Mr Weis’ Classroom Blog

December 3, 2009

Some Particulars Pertaining to Partial Quotients

Filed under: Announcements,Homework — mrweis @ 8:00 pm
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In Mathematics this week we have been doing some work with the partial quotient division algorithm.  The first time that I learned about this algorithm was just a few years ago, and I imagine many parents have probably never heard about it.  In the blog today I will spend a little time discussing it and presenting some resources to better acquaint ourselves with it.

Part of the Everyday Mathematics curriculum’s focus is to promote sense-making in computation.  While it is possible to make sense and analyze each step of the standard long division algorithm, many students encounter difficulty with those steps since they do not show visible evidence of place value.  In class we discussed reasons why the partial quotient algorithm could be important to learn and the reasons we came up with included:  it provides an alternative method for people to use if the standard algorithm is not working for them, it can work well with mental math because it focuses on breaking down larger numbers into sets of smaller friendly numbers and multiples, and there are multiple methods to solve a problem which allow people to capitalize on their own strengths with multiplication knowledge.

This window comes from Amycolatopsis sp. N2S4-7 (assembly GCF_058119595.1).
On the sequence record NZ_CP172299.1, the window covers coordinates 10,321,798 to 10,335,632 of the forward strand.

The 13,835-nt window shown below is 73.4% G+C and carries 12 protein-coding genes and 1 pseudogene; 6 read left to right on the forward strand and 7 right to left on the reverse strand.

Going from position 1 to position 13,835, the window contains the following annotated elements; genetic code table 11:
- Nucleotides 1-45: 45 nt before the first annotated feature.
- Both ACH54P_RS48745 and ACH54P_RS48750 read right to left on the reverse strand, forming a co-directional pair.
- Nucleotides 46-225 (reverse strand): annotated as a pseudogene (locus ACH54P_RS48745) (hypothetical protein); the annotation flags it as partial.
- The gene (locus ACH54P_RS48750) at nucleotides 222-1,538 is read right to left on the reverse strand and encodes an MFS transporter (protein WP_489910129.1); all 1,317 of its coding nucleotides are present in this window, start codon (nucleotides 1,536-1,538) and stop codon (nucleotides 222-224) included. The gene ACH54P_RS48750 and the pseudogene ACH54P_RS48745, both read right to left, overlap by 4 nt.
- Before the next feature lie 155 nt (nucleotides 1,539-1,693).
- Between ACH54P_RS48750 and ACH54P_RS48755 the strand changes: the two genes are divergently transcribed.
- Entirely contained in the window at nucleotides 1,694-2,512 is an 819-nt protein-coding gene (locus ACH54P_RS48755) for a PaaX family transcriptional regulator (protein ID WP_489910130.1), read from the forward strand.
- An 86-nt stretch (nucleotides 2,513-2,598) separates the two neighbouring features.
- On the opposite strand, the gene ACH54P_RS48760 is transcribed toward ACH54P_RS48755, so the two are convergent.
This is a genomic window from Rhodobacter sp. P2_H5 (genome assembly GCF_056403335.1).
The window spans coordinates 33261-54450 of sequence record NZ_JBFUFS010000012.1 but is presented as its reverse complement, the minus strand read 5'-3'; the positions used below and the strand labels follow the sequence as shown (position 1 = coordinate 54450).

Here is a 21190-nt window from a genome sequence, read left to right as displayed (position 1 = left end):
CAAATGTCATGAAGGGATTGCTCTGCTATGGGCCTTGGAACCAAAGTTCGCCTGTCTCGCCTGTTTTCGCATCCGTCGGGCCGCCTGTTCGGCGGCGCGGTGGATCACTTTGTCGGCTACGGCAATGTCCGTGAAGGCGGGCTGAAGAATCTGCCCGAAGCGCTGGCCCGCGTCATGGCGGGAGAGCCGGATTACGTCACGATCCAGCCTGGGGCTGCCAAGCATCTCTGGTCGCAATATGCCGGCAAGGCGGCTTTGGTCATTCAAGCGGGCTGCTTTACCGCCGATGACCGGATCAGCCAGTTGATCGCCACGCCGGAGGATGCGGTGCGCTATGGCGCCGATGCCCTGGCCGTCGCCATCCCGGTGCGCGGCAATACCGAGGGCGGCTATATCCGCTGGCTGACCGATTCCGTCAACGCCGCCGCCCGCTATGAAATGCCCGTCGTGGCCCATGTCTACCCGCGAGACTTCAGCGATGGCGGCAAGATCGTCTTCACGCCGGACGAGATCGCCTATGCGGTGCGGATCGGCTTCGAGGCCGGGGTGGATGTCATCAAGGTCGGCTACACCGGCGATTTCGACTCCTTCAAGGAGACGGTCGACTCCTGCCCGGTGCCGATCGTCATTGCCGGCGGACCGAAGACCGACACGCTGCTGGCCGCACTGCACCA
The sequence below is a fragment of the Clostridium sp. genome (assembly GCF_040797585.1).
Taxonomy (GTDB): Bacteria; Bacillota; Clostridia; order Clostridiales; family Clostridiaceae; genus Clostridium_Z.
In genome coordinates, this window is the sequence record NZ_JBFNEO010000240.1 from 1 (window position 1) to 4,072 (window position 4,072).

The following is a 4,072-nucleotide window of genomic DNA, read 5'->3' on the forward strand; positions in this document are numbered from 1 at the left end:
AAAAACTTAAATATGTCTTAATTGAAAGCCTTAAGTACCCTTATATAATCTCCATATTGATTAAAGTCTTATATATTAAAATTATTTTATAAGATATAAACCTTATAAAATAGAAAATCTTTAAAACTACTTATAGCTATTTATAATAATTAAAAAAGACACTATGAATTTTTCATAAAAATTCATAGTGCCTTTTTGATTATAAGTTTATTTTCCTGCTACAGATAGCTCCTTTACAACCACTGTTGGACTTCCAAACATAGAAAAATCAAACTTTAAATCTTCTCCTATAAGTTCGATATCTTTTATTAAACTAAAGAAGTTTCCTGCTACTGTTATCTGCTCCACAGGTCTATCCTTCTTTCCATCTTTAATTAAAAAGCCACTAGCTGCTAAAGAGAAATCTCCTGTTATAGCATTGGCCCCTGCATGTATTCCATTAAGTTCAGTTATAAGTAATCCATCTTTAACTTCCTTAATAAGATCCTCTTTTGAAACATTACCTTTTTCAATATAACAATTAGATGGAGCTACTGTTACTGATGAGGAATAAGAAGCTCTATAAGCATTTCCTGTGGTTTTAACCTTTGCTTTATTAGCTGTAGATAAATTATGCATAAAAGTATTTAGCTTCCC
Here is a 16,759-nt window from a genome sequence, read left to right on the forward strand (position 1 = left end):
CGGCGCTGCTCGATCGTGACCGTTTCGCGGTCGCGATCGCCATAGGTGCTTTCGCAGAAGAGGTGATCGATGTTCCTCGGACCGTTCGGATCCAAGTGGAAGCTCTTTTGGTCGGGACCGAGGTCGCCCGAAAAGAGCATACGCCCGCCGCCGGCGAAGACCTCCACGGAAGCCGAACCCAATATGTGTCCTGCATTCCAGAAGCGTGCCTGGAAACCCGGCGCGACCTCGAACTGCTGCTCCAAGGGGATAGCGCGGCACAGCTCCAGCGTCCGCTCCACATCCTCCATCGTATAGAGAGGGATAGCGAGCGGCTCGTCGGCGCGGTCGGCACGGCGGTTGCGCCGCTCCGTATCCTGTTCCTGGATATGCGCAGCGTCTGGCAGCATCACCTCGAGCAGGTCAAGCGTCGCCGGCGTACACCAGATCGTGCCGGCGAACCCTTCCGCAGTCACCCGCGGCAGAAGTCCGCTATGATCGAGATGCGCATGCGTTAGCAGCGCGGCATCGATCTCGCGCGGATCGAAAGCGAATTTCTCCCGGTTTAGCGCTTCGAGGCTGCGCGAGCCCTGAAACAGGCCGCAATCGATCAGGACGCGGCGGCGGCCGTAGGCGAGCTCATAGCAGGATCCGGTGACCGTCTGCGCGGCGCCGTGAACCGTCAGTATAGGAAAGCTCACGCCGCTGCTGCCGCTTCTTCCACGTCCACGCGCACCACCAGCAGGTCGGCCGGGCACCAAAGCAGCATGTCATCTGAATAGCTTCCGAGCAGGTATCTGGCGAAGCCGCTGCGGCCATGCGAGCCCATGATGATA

The first link I’ll provide goes directly to the University of Chicago website and a video slideshow you can watch that walks through the entire process.  This is a great primer for understanding the basics of the algorithm.

Second, I’ll provide you with a link to download powerpoint slideshow by Rina Iati from the South Western School District in Hanover, Pennylvania.  I think it is pretty well done and has a few more examples and practice problems.

If you still have questions about the partial quotients algorithm, feel free to drop me an email or send a note and I can take some time to walk you through it or provide you with some written materials.  While I don’t think I would use it for all my long division, I can see definite advantages to using it for mental calculations and for certain sets of numbers that I immediately recognize as multiples.

One other note.  Tomorrow, the class will be presenting a song at our monthly school assembly.  We have been doing some singing and practicing in the classroom, and if any parents have a free Friday morning, it might be fun to come check it out.